• Keep your hearing aids clean: Before you head out on your travels, make sure you clean your hearing aids. If you have clean hearing aids, you’re much less likely to have difficulties on vacation. It’s also a good idea to make sure your suggested maintenance is current!

Hearing aid travel tips

Finally, it’s time to hit the road now that all the planning and preparation have been done! Or maybe it’s the airways. Before you go out to the airport, there are some things about flying with hearing aids you should definitely know about.

  • Should I know my rights? It’s not a bad idea! Generally, it’s smart to familiarize yourself with your rights before you go. If you have hearing loss, you’ll have lots of rights under the Americans with Disabilities Act. But basically, it boils down to this: information has to be available to you. So if you think you’re missing out on some info, let an airport official know that you have hearing loss and they will most likely offer a solution.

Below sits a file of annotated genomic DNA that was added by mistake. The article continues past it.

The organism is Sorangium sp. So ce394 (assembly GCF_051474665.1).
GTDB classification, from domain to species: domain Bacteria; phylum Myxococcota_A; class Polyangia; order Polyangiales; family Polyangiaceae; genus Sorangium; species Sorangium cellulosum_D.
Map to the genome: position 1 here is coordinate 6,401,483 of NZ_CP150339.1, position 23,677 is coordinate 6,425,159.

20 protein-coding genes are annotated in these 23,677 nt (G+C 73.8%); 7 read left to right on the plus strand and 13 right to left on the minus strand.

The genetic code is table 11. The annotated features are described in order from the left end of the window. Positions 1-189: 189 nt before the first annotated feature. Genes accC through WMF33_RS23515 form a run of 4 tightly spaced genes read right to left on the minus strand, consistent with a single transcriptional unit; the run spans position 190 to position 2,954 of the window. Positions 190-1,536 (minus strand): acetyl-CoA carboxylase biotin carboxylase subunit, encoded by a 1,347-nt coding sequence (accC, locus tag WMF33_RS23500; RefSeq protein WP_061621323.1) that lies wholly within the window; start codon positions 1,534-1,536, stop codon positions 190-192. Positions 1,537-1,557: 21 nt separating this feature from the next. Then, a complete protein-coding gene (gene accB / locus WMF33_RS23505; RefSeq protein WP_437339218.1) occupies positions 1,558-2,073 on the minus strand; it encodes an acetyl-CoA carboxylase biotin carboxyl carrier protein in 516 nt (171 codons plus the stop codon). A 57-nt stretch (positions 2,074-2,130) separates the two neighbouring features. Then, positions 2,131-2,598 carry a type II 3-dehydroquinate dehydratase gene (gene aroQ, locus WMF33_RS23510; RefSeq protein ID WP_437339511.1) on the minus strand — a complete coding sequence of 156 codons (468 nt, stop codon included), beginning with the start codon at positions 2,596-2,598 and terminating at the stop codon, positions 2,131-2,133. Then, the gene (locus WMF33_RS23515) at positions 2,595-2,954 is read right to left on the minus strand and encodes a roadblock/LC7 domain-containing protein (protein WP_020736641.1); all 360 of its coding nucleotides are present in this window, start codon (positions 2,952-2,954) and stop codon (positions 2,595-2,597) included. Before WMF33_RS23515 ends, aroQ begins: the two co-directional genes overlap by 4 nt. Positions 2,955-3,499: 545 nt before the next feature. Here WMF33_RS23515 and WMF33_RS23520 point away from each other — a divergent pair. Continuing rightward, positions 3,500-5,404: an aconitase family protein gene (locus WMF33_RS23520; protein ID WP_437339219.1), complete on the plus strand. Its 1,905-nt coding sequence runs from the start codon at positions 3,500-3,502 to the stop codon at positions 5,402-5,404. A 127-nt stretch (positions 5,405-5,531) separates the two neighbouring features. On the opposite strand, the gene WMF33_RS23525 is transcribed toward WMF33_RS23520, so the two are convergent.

• Will I be able to hear well in an airport? How well you can hear in an airport will depend on what airport it is and what time of day. But most modern airports will have a telecoil device installed throughout many areas. This is a simple wire device (although you’ll never see that wire, just look for the signs) that makes it easier for you to hear with your hearing aids, even when things are loud and chaotic.
  • When I go through the TSA security checkpoint, will I need to remove my hearing aids? You won’t be required to remove your hearing aids for the security screening. That being said, letting the TSA agents know you’re wearing hearing aids is always a good idea. Don’t ever allow your hearing aids to go through an X-ray machine or conveyor belt. Conveyor-belt style X-ray machines can produce a static charge that can damage your hearing devices.